In the May 1, 2014 on-line edition of “The Scientist” there was a short article entitled “Dog’s Worst Friend.” The article wasn’t about fleas or ticks or any other obvious parasites or pathogens that afflict our best friends. Instead, the article was about a kind of bacterium that every freshman biology student hears about in a deep, historical context of the Earth many billions of years ago.
These bacteria are the “cyanobacteria” (the “blue-green algae”) a once incredibly abundant, aquatic, photosynthetic bacterium that two and half to three billion years ago was thought to have formed thick, floating, colonial masses of cells over almost all of the oceans of the world. These bacteria produced molecular oxygen as a wast product from their photosynthesis, and this oxygen changed both the Earth’s atmosphere and the direction of the evolution of life. It was these same cyanobacteria, about a billion years later that entered the cytoplasm of some of the newly evolving “eukaryotic cells” to form the symbiotic organelles of “green plant” photosynthesis, the chloroplast.
“The Scientist” article, though, didn’t talk about these freshman biology topics. The article was about present day cyanobacteria that occur, usually in small numbers, as a part of the rich, complex bacterial community of freshwater ecosystems that are found all over the Earth.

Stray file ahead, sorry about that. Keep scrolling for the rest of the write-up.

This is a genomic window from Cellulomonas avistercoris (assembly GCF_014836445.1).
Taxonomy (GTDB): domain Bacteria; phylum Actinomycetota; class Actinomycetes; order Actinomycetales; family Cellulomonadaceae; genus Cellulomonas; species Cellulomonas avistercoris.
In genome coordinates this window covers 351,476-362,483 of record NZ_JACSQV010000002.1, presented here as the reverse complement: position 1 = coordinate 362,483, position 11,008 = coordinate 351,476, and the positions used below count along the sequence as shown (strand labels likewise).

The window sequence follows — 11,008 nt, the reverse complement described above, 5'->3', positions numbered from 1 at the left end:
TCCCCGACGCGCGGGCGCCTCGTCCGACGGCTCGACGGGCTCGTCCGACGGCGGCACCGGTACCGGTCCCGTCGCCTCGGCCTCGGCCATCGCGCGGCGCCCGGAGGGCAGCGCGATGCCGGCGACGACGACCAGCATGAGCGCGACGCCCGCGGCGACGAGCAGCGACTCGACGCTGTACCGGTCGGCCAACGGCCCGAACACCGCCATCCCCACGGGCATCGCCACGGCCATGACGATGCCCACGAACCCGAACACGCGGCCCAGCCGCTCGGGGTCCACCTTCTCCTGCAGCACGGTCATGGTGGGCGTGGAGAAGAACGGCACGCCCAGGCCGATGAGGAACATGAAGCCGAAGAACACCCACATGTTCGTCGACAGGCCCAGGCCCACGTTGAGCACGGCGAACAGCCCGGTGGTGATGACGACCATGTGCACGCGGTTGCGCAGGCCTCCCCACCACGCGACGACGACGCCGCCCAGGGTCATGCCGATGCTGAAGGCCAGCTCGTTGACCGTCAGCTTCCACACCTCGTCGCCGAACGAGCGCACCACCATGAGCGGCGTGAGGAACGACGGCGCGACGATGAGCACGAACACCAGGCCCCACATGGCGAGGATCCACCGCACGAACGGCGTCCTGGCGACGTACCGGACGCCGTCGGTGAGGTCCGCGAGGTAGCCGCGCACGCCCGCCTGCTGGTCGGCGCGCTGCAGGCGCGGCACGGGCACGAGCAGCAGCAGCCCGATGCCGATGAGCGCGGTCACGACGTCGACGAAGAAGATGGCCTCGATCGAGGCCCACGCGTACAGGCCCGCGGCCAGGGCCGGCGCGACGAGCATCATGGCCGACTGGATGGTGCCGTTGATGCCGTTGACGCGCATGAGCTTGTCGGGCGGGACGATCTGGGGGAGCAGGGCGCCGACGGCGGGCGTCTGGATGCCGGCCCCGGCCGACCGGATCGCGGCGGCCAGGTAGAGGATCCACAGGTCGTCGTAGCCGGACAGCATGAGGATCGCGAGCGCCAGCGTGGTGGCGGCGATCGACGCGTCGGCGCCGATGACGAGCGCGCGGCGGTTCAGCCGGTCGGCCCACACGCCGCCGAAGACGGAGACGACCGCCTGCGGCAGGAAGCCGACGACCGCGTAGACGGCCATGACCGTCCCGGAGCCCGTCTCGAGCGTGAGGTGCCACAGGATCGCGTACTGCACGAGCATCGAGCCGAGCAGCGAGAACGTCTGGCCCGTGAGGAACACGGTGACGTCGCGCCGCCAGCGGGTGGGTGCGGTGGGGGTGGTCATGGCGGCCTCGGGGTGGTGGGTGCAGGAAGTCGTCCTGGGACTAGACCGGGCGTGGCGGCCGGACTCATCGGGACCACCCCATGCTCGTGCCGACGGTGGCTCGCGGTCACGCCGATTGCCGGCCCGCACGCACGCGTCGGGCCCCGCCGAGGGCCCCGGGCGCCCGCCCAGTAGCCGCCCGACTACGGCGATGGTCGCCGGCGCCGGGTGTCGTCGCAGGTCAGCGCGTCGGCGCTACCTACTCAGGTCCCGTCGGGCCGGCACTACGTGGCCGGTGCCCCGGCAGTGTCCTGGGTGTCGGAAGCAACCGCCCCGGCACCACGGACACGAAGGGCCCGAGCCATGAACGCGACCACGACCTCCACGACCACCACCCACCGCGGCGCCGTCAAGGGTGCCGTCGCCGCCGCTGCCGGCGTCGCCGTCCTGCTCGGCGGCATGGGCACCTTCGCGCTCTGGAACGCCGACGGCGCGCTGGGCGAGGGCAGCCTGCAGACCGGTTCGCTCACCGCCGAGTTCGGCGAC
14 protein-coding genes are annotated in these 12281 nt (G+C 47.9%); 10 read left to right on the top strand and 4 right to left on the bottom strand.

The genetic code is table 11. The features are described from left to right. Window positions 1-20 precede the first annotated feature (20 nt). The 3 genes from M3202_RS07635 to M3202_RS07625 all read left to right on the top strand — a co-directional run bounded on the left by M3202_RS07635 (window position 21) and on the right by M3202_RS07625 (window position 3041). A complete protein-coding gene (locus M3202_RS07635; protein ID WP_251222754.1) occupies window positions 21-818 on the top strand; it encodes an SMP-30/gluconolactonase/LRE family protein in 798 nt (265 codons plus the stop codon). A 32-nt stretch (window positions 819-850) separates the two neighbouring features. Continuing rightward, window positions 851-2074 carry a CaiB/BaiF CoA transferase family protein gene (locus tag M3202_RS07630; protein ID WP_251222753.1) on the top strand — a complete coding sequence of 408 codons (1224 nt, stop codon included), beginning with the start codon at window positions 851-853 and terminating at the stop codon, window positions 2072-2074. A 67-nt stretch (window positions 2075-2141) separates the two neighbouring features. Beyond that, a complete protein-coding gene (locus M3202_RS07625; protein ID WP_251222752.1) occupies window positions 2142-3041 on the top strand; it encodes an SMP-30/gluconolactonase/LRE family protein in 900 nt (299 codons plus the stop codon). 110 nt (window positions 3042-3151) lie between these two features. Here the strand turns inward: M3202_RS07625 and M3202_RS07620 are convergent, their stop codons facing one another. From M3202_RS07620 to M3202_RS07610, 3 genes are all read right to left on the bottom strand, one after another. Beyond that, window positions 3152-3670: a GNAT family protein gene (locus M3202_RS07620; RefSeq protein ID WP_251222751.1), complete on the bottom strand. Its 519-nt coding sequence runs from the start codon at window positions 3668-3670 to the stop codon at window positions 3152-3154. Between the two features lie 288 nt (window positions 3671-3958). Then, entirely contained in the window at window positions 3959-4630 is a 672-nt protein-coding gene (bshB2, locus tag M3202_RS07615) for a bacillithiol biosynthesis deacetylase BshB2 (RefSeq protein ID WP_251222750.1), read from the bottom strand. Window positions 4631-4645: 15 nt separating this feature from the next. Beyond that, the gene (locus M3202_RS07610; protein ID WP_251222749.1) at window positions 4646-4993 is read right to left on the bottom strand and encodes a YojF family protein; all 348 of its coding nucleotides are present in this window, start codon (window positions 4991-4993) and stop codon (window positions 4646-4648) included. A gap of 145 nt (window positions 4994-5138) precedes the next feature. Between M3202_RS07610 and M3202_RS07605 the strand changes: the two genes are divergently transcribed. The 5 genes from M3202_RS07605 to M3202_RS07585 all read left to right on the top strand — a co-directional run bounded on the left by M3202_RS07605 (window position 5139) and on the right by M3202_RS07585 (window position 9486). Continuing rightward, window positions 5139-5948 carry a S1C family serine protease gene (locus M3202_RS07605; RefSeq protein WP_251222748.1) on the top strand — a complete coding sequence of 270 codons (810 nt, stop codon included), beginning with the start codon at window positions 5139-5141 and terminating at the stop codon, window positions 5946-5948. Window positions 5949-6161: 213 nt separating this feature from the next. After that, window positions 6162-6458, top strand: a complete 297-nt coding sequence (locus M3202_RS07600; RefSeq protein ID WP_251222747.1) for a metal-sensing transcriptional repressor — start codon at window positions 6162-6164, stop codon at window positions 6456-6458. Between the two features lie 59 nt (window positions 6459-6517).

Many species of these cyanobacteria produce complex protein toxins. These chemicals were probably weapons used by the cyanobacteria in the intense, on-going chemical battle with other bacteria in their crowded, resource limited, aquatic habitats. Three billion years of competition and evolution would be expected to generate an incredibly diverse array of survival strategies, and the three to four hundred different, toxic peptides produced by cyanobacteria are not an unreasonable result of this time frame and competition matrix. Usually, cyanobacteria are a small, non-threatening part of the freshwater microflora. They can, however, under certain circumstances increase greatly in numbers and produce sufficient peptide toxins to sicken or even kill organisms like dogs, or sheep, or cattle, or even people!
“The Scientist” article talked about Harmful Algae Blooms (“HAB’s”) in freshwater lakes and ponds. It stated that the EPA has estimated that one out of every three freshwater lakes in the United States has the potential to have a cyanobacterial HAB, and that over the past decade of data collection 100 dogs are known to have died from cyanobacterial toxins that they encountered in some of these lakes.
The details about these lakes, the reasons for these outbreaks, and the nature of the toxic peptides, though, were not sufficiently developed in this article to really grasp the full scope of this problem. So, I poked around on the Internet and found a great article by Dr. Gregory Boyer, a professor at the SUNY College of Environmental Science and Forestry in Syracuse (that’s where Deborah and I went to graduate school!) entitled “Harmful Algae Blooms, a Newly Emerging Pathogen in Water.” Here’s the link: http://www.cws.msu.edu/documents/HarmfulAlgalBloomsWhitePaper_Boyer_Dyble.pdf